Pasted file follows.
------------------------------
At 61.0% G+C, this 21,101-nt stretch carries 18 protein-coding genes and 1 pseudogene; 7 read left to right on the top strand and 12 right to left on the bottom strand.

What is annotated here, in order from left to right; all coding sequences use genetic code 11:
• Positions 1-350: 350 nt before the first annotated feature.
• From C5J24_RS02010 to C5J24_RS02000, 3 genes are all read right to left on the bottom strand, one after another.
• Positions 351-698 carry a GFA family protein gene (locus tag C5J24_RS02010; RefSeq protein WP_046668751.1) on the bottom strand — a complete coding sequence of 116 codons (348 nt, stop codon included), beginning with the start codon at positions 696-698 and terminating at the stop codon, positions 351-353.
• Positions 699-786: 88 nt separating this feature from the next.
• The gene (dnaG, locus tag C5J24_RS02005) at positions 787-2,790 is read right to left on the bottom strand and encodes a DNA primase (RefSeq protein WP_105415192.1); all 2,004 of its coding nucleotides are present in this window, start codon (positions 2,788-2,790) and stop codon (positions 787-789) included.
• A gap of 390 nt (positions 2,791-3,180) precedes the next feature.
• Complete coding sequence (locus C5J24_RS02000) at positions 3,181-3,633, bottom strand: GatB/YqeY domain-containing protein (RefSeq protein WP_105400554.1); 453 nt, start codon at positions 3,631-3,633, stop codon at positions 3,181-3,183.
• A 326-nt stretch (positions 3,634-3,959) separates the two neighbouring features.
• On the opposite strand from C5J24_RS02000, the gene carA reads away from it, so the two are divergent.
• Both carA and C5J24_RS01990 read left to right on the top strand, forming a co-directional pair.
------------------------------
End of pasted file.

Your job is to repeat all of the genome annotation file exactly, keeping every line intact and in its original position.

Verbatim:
At 61.0% G+C, this 21,101-nt stretch carries 18 protein-coding genes and 1 pseudogene; 7 read left to right on the top strand and 12 right to left on the bottom strand.

What is annotated here, in order from left to right; all coding sequences use genetic code 11:
• Positions 1-350: 350 nt before the first annotated feature.
• From C5J24_RS02010 to C5J24_RS02000, 3 genes are all read right to left on the bottom strand, one after another.
• Positions 351-698 carry a GFA family protein gene (locus tag C5J24_RS02010; RefSeq protein WP_046668751.1) on the bottom strand — a complete coding sequence of 116 codons (348 nt, stop codon included), beginning with the start codon at positions 696-698 and terminating at the stop codon, positions 351-353.
• Positions 699-786: 88 nt separating this feature from the next.
• The gene (dnaG, locus tag C5J24_RS02005) at positions 787-2,790 is read right to left on the bottom strand and encodes a DNA primase (RefSeq protein WP_105415192.1); all 2,004 of its coding nucleotides are present in this window, start codon (positions 2,788-2,790) and stop codon (positions 787-789) included.
• A gap of 390 nt (positions 2,791-3,180) precedes the next feature.
• Complete coding sequence (locus C5J24_RS02000) at positions 3,181-3,633, bottom strand: GatB/YqeY domain-containing protein (RefSeq protein WP_105400554.1); 453 nt, start codon at positions 3,631-3,633, stop codon at positions 3,181-3,183.
• A 326-nt stretch (positions 3,634-3,959) separates the two neighbouring features.
• On the opposite strand from C5J24_RS02000, the gene carA reads away from it, so the two are divergent.
• Both carA and C5J24_RS01990 read left to right on the top strand, forming a co-directional pair.